8. 8. This passage proves the existence of the Areopagus prior to Solon because therewould have been no other way for someone to have been convicted by theAreopagus before Solon’s time. Despite the existence of the dikasterion and its right of appeal, Solon’screation of the Boule of 400, composed of 100 Athenians from each of the fourtribes, was in reaction to the common people who were more assertive due to thecancellation of debts and were still full of themselves. 24 The Boule would debateissues before reaching the ekklesia and the dikasterion so the magistracies couldhave some control in what topics would be discussed among the common people.However, Ingle argues that due to the growing quantity of work being submitted tothe Ekklesia, it made sense that the smaller and more expeditious body of the Boule,which already existed, would act as a committee to screen these cases. 25 ThoughAristotle only goes so far as to mention Solon’s role in the transformation of theBoule into a screening body for the ekklesia, we find out later in Aristotle that muchof the judicial functions of the Boule transferred to the dikasterion after therestoration of the democracy in 403 BCE. 26 In comparing the works of Plutarch and Aristotle with respect to Aristotle, acommentary on their writing style should be provided. Hammond comments thatAristotle arranged his narrative mainly by content, giving prior place to specificconstitutional points but indicating the chronology of two main bodies of reform in away that allows readers to rearrange the information he provides chronologically if24 p. 62 in Plutarch’s Greek Lives25 p. 236 in N. L. Ingle’s “The Original Function of the Boule at Athens”26 p. 183 in Aristotle’s Constitution of the Athenians
  9. 9. we wished. 27 Aristotle’s choice of order offers some degree of confusion with whenhe instituted which reform, but Hammond believes that Solon was appointedEponymous Archon to solve economic problems and later appointed to an unnamedoffice carrying full powers over the constitution in order to reform them. 28 As for Plutarch’s Solon, he and Aristotle share the common resource,Androtion’s Atthis, when writing about Solon except Aristotle rearranges the workto emphasize Solon’s constitutional points and pass verdicts on the constitutionalistSolon. Plutarch, however, preserves Androtion’s order and possesses whatHammond considers “the clearer form of the fourth-century tradition crystallized byAndrotion. ”29 After instituting his reforms, Solon commits his feelings into poetry inresponse to the mixed feelings of the Athenians. In this case, Solon’s poems shouldnot be taken for anything more than purely literary for he vents the frustration thathe feels at the ignorance and stubbornness of the Athenians as can be seen when hewrites “now they are angry and look askance at me like an enemy. ”30 However, inhis poem, “Salamis” where he urges the Athenians to take up arms and recaptureSalamis, it matches the historical account of Athens’s victory over Megara and thecapture of Salamis. 31 The bulk of Solon’s poetry served to either express his feelingstowards the Athenians, justify a form of legislation, or to rebuke the citizens forturning their backs on their city-state.27 p. 76 in N. G. L. Hammond’s “The Seisachtheia and the Nomothesia of Solon”28 see Footnote 2729 p. 77 in N. G. L. Hammond’s “The Seisachtheia and the Nomothesia of Solon”30 p. 155 in Aristotle’s Constitution of the Athenians31 p. 52 in Plutarch’s Greek Lives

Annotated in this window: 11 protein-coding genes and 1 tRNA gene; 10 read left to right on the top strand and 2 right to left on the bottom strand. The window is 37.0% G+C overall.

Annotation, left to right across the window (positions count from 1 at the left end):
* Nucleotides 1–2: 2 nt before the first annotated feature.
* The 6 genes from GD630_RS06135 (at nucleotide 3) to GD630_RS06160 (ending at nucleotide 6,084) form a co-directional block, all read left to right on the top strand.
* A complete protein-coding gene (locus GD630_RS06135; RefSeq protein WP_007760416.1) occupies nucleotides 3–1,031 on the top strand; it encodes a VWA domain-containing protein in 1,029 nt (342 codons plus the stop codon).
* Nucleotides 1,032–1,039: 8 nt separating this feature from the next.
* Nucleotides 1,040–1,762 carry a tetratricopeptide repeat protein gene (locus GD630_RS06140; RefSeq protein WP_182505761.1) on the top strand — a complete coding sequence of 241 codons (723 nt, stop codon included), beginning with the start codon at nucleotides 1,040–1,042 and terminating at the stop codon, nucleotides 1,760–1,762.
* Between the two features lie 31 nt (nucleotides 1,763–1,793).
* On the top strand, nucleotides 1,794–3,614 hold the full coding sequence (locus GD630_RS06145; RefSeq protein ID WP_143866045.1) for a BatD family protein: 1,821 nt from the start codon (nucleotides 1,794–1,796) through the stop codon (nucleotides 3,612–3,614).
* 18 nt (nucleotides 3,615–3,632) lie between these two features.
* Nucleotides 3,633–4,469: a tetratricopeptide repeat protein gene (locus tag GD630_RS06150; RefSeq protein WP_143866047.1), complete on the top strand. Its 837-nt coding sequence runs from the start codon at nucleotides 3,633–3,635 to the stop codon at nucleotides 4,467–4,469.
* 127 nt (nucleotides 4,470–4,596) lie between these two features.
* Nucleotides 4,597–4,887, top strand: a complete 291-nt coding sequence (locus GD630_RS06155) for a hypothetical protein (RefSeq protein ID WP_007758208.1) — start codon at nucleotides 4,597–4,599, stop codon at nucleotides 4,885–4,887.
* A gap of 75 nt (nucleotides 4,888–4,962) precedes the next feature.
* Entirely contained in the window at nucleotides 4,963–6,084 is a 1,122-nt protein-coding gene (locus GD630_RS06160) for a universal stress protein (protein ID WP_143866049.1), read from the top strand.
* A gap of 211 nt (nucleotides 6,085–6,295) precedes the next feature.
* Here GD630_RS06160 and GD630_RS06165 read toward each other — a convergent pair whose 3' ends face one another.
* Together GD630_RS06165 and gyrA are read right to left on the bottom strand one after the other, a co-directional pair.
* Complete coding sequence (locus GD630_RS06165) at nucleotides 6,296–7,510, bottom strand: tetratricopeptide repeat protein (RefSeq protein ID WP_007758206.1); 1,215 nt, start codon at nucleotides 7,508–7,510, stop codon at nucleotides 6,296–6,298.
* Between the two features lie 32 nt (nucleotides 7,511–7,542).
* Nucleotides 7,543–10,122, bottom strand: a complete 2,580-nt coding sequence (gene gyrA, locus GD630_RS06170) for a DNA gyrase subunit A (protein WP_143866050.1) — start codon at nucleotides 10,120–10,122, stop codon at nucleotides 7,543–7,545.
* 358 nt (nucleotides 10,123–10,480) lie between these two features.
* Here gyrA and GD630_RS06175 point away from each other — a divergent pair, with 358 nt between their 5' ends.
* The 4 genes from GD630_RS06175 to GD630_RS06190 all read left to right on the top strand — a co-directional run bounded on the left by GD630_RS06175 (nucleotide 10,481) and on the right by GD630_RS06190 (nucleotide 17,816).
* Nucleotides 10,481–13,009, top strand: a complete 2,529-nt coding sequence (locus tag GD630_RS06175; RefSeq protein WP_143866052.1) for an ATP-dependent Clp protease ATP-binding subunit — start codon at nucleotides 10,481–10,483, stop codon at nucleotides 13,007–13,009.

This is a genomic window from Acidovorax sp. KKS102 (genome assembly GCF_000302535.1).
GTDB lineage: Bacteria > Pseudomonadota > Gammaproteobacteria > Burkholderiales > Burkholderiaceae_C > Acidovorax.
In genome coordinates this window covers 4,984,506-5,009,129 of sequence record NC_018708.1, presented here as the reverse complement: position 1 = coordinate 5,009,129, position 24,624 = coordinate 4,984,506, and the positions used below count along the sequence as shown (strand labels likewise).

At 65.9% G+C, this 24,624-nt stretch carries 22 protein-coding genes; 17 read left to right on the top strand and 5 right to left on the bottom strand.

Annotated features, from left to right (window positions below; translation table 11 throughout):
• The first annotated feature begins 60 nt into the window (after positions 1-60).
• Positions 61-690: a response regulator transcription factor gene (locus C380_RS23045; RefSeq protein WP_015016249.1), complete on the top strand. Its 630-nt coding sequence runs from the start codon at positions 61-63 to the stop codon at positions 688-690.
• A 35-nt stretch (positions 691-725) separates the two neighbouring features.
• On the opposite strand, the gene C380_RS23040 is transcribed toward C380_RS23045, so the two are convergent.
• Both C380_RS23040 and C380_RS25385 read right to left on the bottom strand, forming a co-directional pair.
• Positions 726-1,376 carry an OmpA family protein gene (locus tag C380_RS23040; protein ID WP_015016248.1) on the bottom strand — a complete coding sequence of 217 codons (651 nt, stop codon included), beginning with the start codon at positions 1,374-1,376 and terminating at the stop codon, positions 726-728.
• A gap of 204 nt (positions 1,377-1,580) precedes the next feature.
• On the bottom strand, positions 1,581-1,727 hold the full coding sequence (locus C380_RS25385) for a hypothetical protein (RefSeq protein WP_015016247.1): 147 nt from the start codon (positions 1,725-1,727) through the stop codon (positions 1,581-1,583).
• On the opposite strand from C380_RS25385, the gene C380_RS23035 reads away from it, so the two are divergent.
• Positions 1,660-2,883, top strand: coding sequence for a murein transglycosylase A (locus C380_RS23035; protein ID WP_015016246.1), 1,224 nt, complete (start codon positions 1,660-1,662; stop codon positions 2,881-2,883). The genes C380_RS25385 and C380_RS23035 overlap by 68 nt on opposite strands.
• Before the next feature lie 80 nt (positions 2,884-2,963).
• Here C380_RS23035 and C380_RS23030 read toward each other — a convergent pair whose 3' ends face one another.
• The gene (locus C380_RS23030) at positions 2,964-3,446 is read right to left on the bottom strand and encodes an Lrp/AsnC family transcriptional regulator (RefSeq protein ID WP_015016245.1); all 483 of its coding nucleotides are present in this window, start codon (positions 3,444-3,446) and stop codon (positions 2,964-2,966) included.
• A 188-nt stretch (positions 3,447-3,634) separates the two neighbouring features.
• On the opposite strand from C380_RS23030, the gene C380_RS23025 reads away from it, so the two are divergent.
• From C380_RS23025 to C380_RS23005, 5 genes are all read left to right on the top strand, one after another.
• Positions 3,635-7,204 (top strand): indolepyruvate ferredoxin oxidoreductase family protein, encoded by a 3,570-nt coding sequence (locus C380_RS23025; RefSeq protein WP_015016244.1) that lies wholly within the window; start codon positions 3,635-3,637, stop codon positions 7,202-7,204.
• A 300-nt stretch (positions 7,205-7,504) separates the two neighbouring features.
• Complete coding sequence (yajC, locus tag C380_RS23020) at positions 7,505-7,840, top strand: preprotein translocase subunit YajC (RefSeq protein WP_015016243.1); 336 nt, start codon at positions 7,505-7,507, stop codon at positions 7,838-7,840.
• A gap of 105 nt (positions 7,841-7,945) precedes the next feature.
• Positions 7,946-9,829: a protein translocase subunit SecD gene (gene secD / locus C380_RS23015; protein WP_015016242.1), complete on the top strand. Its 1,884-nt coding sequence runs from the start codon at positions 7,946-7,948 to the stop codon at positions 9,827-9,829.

10. 10. After analyzing Plutarch and Aristotle’s accounts of Solon, we find their mainsources in writing their literary work were Solon’s poems, interpretations of laterhistorians (mainly Hellanikos and Androtion), and a historical imagination biased bythe current challenges of their own times.32 However, if I were to compare andchoose the more reliable source, Plutarch’s work deviated less from thechronological order of Androtion, provided more content than Aristotle’s work, and,despite being written later in time, possessed a more diverse array of Solon’s laws.32 p. 244 in A. French’s “Land Tenure and the Solon Problem”
  11. 11. Works Cited1. Aristotle. "Solon." Aristotle and Xenophon on Democracy and Oligarchy. Berkeley:University of California, 1986. 150-57.2. Ellis, J. R., and G. R. Stanton. "Factional Conflict and Solons Reforms." Phoenix 22.2(1968): 95-110.3. French, A. “Land Tenure and the Solon Problem.” Historia:Seitschrift fur AlteGeschichte 12.2 (1962): 242-247.4. Hammond, N. G. "The Seisachtheia and the Nomothesia of Solon." The Journal ofHellenic Studies 60 (1950): 71-83.5. Hansen, Mogens Herman. The Athenian Democracy in the Age of Demosthenes:Structure, Principles, and Ideology. Norman: University of Oklahoma, 1999.6. Manville, Brooke. "Solons Law of Stasis and Atimia in Archaic Athens." Transactionsof the American Philological Association 110 (1980): 213-21.7. Plutarch. "Solon." Greek Lives: A Selection of Nine Greek Lives. Oxford, OxfordUniversity Press, 2008. 42-77.8. Rosivach, Vincent J. "The Requirements for the Solonic Classes in Aristotle." Hermes130.1 (2002): 36-47.9. Thiel, J. H. "On Solons System of Property-Classes." Mnemosyne 4th ser. 3.1 (1950):1-11.